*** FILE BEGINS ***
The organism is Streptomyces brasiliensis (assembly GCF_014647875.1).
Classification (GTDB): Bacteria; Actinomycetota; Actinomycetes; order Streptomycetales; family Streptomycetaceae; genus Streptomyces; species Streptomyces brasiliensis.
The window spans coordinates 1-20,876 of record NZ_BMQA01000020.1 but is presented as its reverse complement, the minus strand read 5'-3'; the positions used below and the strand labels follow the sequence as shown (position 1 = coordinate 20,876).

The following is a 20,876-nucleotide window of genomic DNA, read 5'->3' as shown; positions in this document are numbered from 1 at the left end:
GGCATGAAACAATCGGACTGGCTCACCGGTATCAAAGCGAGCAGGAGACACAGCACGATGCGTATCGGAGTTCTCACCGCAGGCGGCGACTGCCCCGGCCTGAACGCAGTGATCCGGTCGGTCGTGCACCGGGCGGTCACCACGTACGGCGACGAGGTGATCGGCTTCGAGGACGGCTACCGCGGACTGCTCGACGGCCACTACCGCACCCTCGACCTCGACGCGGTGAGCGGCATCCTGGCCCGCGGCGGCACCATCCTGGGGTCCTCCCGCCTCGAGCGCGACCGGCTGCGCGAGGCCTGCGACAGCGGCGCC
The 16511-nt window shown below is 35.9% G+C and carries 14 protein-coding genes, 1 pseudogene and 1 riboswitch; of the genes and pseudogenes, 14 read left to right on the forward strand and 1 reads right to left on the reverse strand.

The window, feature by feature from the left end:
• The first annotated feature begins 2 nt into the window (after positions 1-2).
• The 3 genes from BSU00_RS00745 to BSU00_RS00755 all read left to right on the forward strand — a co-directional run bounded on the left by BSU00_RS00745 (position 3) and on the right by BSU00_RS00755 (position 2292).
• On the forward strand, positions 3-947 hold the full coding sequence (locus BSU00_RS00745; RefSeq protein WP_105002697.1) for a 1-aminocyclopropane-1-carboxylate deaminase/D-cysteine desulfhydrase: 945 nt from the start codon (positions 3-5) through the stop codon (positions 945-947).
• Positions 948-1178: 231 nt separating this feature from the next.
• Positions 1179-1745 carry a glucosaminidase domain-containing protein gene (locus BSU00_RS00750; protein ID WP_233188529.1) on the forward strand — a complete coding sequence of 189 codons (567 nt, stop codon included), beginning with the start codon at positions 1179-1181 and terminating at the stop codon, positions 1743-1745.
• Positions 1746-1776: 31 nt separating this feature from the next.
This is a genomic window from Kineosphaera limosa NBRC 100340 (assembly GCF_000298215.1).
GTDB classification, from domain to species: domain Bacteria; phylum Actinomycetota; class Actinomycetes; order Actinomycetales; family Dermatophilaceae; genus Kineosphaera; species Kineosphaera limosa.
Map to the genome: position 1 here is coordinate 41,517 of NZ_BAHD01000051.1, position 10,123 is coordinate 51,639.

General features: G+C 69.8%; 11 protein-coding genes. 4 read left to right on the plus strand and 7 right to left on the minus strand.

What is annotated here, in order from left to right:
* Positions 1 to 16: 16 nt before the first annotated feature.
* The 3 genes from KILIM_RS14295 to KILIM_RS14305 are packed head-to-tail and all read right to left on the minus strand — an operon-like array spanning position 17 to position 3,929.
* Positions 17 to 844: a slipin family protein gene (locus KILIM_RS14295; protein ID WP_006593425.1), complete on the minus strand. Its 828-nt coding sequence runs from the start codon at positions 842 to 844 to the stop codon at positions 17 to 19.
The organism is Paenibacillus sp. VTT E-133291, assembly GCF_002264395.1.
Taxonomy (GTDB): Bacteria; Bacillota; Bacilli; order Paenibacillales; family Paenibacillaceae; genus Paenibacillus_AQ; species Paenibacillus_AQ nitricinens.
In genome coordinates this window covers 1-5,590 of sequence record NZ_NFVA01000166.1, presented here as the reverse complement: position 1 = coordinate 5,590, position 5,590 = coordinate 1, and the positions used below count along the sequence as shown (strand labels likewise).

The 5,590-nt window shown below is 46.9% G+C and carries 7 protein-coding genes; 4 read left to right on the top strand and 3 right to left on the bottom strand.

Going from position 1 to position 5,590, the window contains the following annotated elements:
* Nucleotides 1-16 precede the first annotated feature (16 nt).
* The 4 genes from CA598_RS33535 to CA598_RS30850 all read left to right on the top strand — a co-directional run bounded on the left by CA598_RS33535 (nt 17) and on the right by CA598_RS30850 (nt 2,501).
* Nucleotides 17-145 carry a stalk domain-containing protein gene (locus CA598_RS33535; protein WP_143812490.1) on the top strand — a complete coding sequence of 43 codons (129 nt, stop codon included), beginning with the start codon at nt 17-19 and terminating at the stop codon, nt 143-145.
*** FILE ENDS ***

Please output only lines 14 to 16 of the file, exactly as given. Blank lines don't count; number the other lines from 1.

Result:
This is a genomic window from Kineosphaera limosa NBRC 100340 (assembly GCF_000298215.1).
GTDB classification, from domain to species: domain Bacteria; phylum Actinomycetota; class Actinomycetes; order Actinomycetales; family Dermatophilaceae; genus Kineosphaera; species Kineosphaera limosa.
Map to the genome: position 1 here is coordinate 41,517 of NZ_BAHD01000051.1, position 10,123 is coordinate 51,639.